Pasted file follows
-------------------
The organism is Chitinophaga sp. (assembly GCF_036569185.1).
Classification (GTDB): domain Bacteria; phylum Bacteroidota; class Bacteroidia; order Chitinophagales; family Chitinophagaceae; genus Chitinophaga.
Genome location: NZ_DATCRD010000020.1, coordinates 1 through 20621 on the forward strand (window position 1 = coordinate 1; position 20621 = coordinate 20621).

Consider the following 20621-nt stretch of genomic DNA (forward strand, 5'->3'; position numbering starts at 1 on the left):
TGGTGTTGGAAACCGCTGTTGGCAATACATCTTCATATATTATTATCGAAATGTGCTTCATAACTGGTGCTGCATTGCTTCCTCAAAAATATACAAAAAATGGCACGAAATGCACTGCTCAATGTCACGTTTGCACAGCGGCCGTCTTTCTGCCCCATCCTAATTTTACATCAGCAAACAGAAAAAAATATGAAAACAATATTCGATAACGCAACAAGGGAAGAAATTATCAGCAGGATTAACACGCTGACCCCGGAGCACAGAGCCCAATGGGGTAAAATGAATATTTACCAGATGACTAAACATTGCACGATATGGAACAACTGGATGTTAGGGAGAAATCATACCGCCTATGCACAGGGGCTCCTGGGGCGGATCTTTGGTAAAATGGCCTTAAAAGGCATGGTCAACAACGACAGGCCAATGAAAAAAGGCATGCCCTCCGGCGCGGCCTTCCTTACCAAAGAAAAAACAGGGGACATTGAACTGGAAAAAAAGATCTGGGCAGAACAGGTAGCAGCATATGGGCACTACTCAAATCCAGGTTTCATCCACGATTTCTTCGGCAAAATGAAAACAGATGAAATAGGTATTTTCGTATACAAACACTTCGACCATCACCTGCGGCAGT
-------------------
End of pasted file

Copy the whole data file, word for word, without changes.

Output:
The organism is Chitinophaga sp. (assembly GCF_036569185.1).
Classification (GTDB): domain Bacteria; phylum Bacteroidota; class Bacteroidia; order Chitinophagales; family Chitinophagaceae; genus Chitinophaga.
Genome location: NZ_DATCRD010000020.1, coordinates 1 through 20621 on the forward strand (window position 1 = coordinate 1; position 20621 = coordinate 20621).

Consider the following 20621-nt stretch of genomic DNA (forward strand, 5'->3'; position numbering starts at 1 on the left):
TGGTGTTGGAAACCGCTGTTGGCAATACATCTTCATATATTATTATCGAAATGTGCTTCATAACTGGTGCTGCATTGCTTCCTCAAAAATATACAAAAAATGGCACGAAATGCACTGCTCAATGTCACGTTTGCACAGCGGCCGTCTTTCTGCCCCATCCTAATTTTACATCAGCAAACAGAAAAAAATATGAAAACAATATTCGATAACGCAACAAGGGAAGAAATTATCAGCAGGATTAACACGCTGACCCCGGAGCACAGAGCCCAATGGGGTAAAATGAATATTTACCAGATGACTAAACATTGCACGATATGGAACAACTGGATGTTAGGGAGAAATCATACCGCCTATGCACAGGGGCTCCTGGGGCGGATCTTTGGTAAAATGGCCTTAAAAGGCATGGTCAACAACGACAGGCCAATGAAAAAAGGCATGCCCTCCGGCGCGGCCTTCCTTACCAAAGAAAAAACAGGGGACATTGAACTGGAAAAAAAGATCTGGGCAGAACAGGTAGCAGCATATGGGCACTACTCAAATCCAGGTTTCATCCACGATTTCTTCGGCAAAATGAAAACAGATGAAATAGGTATTTTCGTATACAAACACTTCGACCATCACCTGCGGCAGT